Shallow disaster management draft
Some years ago, the Institute of Management & Public Administration (IMPA), an organisation usually headed by an Indian Administrative Service (IAS) of Jammu and Kashmir cadre, prepared a report meant to handle disaster preparedness. It was named Draft Jammu and Kashmir State Disaster Management Policy.
There is an electronic version of this draft policy available on the Internet and those desirous of reading the full text can go to use http://www.ifrc.org/docs/IDRL/DM_POLICY0_J%26K_IMPA.pdf The interesting thing is that this draft policy was meant to guide the state in disaster management but never got its due from the state government.
It bears mention here that may not sound very surprising because those in the know of the things in the state know only too well that a posting as IMPA chief is the last thing an IAS desires in the state. In fact, successive state governments have never failed to use this posting as something of a punishment posting for IAS officers.
The draft is spread over 48 pages when you open it and is divided into nine chapters. Perhaps those drafting it knew only too well what its fate will be. That perhaps becomes clear to us from the manner in which chapters VIII and IX are given on a single page, i.e. page number 47.
Even more interesting is the fact that Chapter VIII bears heading “Role of various Organs of the Government“ while chapter IX deals with “Role of NGOs and CBOs’’. There is no text given in these chapters, meaning thereby that no role has been defined for various organs of the government and none for NGOs or the CBOs!
The state government seems to have literally taken the draft policy way too seriously. In the present context, when unprecedented floods have hit large parts of the state, particularly Kashmir valley, the government seems to have been playing no role in the goings-on.
On page 2 of the report, there are evocative titles, which seem to have been flagrantly violated and ignored. This page contains only titles like Policy Vision, Disaster Resilient Communities: Safe and Secure Jammu and Kashmir.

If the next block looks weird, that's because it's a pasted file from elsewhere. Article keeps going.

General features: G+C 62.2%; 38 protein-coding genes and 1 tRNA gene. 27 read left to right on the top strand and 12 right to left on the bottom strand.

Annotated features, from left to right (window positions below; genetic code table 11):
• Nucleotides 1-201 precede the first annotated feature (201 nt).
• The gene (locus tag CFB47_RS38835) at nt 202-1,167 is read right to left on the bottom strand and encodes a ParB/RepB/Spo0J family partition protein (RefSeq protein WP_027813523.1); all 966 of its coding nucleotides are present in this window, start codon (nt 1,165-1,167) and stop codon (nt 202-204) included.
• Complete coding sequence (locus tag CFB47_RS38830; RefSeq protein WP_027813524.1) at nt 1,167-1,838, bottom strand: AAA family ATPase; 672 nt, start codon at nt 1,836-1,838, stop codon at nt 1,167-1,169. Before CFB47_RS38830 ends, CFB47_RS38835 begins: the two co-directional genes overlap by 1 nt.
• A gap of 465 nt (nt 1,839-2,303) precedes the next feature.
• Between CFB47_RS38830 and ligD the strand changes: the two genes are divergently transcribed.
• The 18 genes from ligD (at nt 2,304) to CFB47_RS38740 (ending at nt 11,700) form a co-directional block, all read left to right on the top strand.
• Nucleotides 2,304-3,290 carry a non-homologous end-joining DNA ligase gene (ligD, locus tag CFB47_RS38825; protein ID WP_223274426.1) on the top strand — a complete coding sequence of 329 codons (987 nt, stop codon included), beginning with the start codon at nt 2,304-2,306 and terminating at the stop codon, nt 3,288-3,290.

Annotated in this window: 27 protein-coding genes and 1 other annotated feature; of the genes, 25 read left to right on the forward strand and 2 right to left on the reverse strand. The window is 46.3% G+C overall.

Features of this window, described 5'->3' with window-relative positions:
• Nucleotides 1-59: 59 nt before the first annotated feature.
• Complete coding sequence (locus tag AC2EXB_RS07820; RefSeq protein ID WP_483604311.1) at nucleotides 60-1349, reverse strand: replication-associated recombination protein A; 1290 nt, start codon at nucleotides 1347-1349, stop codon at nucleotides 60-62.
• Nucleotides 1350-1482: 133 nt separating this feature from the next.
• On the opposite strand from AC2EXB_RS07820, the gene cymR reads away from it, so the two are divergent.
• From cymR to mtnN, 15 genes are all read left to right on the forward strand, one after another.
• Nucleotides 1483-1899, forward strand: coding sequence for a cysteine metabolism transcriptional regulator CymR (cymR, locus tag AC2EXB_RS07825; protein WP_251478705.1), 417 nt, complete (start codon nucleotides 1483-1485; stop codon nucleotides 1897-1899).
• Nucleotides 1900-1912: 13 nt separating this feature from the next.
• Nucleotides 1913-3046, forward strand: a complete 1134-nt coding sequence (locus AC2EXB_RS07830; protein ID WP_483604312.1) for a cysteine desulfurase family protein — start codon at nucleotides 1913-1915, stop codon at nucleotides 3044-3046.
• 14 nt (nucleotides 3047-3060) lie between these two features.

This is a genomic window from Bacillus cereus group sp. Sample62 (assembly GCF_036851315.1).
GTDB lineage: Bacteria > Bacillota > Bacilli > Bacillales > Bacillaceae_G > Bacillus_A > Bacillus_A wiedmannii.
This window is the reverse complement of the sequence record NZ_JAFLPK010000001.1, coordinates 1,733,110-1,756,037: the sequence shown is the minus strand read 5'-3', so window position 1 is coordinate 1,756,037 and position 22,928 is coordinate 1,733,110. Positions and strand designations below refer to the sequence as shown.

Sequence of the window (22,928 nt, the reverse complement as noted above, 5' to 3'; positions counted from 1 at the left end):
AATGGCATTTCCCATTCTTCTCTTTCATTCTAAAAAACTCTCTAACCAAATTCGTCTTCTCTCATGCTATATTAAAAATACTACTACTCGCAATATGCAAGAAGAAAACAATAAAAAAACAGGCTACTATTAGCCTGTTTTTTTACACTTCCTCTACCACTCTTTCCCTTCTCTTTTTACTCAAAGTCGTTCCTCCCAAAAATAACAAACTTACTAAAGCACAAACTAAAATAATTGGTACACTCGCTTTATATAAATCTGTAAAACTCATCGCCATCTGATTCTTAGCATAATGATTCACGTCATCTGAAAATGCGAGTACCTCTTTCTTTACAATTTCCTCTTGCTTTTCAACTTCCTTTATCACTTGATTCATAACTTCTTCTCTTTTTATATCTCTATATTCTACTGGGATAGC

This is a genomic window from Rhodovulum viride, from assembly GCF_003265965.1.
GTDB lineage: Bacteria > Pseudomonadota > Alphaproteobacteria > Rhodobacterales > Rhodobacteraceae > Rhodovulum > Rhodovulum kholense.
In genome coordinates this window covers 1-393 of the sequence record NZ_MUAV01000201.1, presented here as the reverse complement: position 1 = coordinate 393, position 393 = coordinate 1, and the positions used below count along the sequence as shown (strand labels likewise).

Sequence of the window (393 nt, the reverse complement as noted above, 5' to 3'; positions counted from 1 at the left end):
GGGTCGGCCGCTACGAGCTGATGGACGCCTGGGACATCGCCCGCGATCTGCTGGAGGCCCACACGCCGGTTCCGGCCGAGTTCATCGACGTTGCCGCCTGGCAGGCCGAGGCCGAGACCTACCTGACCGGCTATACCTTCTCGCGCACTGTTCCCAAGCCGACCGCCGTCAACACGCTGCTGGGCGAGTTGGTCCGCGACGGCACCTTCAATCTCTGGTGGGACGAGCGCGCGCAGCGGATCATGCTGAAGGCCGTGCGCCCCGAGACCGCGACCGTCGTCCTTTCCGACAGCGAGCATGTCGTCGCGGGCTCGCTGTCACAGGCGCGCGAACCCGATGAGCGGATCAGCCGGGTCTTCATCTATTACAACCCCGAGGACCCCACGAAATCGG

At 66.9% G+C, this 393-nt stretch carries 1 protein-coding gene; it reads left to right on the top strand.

Later, it goes on to talk of the Policy Mission as well and declares, Every place –A safe place, Every house- A secure home, Every individual -wearing a smile and the last phrase it uses is the summing up of it all: The journey continues to the last mile.
Chapter I of the report takes an overview of the state of Jammu and Kashmir. Chapter II talks of the “Disaster Vulnerability of the state of Jammu and Kashmir.’’
Regarding Floods, the draft says: Floods take place quite frequently in Kashmir. An enormous amount of water flows into the valley and the only outlet for the water from the valley is the narrow gorge at Baramulla. Floods generally occur in the summer when heavy rain is followed by a bright sun, which melts the snows. If an embankment is breached or topped, a district which is dry a few hours back becomes a lake after a few hours.
The Jhelum is mainly responsible for floods in Kashmir valley. In ordinary times, it flows gently between its banks, but in times of flood, it overflows its natural banks. Floods occur occasionally in the Jammu Province. As and when they take place, they are caused by heavy and continuous rains and cause huge losses to property.
Given this thoroughness or call it the lack of it, one can perhaps understand now how and why the state government is at its wits ends to do anything in the prevailing circumstances. (To be continued.)